Illinois’ Medical Marijuana Program Becomes Permanent With Additional Updates

Gov. J.B. Pritzker solidifies Illinois’ medical marijuana program and adds new qualifying conditions to provide greater access.

Illinois Gov. J.B. Pritzker signed into law new legislation last week that makes Illinois’ medical marijuana law, initially a temporary pilot program, permanent. Medical marijuana has been legally accessible for qualifying patients in Illinois since 2013, but up until recently the state’s law was classified as a program with a deadline.

That changed on August 12, as Illinois Gov. J.B. Pritzker signed into law Senate Bill 2023. The new law not only makes the medical marijuana law a permanent program, it also expands access by adding 12 new qualifying medical conditions.

Pritzker tweeted that Illinois’ medical marijuana program has more than 80,000 patients across the state.

“This legislation brings our medical cannabis program in line with my administration’s vision for equity, and it makes adjustments for the lessons we’ve learned since its inception,” he tweeted.

SB 2023 was sponsored by State Senator Laura Fine.

“The medical cannabis program in Illinois has a proven track record of helping alleviate pain for many patients in our state,” Senator Fine stated in a press release. “By making the program permanent, expanding the number of qualifying conditions, and allowing veterans to enroll in the Opioid Alternative Pilot Program, we will vastly improve the quality of life for many people.”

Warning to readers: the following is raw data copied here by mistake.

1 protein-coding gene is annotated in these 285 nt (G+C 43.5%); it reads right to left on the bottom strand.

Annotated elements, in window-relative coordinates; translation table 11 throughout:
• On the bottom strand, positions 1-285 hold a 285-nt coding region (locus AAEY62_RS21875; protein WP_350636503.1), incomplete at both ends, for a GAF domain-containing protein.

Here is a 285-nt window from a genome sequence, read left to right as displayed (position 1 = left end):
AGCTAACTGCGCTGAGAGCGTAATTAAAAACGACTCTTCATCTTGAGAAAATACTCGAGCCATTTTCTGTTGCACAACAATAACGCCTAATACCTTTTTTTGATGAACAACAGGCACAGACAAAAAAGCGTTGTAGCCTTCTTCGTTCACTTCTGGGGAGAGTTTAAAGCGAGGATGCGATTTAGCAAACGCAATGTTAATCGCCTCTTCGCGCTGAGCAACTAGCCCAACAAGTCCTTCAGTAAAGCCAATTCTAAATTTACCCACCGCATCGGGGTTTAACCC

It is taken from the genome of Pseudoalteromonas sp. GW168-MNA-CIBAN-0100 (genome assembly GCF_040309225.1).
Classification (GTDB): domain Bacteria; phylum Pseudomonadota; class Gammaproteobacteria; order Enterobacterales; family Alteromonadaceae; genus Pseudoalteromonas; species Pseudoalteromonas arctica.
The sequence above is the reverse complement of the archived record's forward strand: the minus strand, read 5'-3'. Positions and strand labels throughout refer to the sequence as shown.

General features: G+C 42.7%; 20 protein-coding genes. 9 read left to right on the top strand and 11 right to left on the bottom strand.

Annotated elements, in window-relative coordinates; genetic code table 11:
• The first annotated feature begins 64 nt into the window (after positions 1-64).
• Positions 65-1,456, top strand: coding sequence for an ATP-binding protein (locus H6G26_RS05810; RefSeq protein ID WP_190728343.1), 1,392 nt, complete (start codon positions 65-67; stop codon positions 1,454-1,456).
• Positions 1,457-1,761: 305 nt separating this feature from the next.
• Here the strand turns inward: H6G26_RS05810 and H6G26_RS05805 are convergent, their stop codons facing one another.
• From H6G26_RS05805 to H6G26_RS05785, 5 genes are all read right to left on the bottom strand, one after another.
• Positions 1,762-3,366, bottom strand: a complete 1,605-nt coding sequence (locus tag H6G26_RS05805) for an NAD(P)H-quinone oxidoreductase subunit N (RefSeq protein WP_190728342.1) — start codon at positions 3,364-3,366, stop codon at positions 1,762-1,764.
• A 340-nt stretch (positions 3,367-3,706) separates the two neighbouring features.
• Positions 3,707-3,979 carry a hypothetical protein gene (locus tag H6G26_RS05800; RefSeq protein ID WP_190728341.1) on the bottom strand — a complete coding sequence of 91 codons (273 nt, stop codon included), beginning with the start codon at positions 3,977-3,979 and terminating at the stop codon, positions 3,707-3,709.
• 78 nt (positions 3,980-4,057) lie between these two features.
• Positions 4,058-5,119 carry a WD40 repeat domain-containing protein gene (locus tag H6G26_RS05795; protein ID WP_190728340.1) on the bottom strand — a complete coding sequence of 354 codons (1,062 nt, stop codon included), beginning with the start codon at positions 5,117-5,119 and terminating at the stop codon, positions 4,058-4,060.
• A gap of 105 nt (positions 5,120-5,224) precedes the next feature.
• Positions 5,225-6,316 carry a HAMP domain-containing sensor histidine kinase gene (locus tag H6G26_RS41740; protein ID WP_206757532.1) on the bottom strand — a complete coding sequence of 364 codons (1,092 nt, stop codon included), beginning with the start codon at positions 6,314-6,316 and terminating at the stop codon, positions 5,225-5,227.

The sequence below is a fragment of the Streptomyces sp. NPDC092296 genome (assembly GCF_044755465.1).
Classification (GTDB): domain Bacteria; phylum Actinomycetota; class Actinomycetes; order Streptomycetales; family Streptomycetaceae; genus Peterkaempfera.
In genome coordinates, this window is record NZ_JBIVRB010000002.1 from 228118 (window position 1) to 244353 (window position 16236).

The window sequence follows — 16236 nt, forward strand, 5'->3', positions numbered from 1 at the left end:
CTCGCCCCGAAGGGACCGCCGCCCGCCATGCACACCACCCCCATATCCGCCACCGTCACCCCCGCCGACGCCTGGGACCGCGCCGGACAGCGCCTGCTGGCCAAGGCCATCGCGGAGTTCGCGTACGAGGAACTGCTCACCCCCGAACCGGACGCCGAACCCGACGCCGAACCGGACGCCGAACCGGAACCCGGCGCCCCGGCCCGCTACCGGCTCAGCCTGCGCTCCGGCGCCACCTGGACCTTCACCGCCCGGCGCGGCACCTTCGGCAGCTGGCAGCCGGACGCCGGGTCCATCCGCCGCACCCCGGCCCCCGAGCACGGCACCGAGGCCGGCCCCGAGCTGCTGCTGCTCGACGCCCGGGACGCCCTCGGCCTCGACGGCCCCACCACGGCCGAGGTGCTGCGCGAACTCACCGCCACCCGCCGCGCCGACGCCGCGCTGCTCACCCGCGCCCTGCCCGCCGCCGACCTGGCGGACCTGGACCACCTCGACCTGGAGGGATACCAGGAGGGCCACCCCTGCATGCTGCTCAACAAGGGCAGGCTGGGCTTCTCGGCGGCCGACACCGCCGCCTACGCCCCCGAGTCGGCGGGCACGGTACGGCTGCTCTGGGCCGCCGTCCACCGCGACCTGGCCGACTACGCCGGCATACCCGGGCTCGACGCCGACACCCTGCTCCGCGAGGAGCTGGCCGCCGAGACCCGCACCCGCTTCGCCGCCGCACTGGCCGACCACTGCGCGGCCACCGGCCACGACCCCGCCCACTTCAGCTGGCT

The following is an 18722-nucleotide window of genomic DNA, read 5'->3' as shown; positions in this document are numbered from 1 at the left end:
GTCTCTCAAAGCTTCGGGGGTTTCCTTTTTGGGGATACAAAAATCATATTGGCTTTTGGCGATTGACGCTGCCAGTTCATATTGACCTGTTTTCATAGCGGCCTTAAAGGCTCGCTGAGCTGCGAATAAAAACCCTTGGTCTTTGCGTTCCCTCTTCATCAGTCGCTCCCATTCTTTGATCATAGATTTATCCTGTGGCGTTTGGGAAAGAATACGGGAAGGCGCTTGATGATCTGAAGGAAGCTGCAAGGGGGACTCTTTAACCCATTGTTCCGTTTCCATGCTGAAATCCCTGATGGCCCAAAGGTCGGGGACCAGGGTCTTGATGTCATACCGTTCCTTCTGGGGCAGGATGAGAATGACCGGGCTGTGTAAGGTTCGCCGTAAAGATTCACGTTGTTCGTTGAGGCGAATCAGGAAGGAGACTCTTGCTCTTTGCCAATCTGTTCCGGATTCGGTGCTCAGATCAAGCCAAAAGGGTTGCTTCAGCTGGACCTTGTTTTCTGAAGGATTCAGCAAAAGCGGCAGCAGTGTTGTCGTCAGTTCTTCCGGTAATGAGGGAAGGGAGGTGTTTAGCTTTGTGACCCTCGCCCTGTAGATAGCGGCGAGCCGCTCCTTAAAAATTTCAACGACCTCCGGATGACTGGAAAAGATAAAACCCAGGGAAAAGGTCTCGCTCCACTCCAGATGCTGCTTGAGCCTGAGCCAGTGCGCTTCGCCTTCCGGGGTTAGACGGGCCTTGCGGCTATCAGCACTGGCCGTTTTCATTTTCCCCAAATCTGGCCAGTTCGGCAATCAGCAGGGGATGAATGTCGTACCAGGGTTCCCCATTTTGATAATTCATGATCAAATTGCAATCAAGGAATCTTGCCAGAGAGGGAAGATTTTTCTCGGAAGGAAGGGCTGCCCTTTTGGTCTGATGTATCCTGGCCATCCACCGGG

The new law will further grant more access to patients by giving nurse practitioners and physicians’ assistants the authority to certify a patient’s eligibility for medical cannabis. The current law only grants doctors with the same authority.

SB 2023 also adds a dozen new qualifying conditions to Illinois’ medical marijuana program, including autism, chronic pain, irritable bowel syndrome, migraines, osteoarthritis, anorexia nervosa, Ehlers-Danlos syndrome, Neuro-Bechet’s autoimmune disease, neuropathy, polycystic kidney disease (PKD), superior canal dehiscence syndrome and ulcerative colitis. The additions bring the total number of qualifying conditions to 54.

Another monumental addition to state law under SB 2023 is the ability for veterans who currently have a prescription for opioids and who are receiving medical services at VA, to enroll in the Opioid Alternative Pilot Program (OAPP).

Access to the OAPP, which grants access to medical cannabis, is unique because under current federal law, VA clinicians are not allowed to complete paperwork/forms required for veteran patients to participate in state-approved marijuana programs and cannot recommend medical marijuana.

SB 2023 takes effect January 1, 2020, the same day as the state’s new recreational marijuana legalization policy.

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Recreational Marijuana in Illinois

This year has been monumental for cannabis in the Prairie State. On June 25, Illinois became the 11th in the U.S. to legalize recreational cannabis. The new marijuana access law poses Illinois to become the second largest marijuana market in the U.S., second to California.

Reports show that due to the legalization, retail marijuana will be available to more than 12 million people in Illinois. That is twice the amount of people as Colorado and more than the state population of Washington and Oregon combined.

With full recreational legalization, market analysts expect the Illinois marijuana market to rise to $2 billion in the first few years, creating millions of tax revenue for the state.

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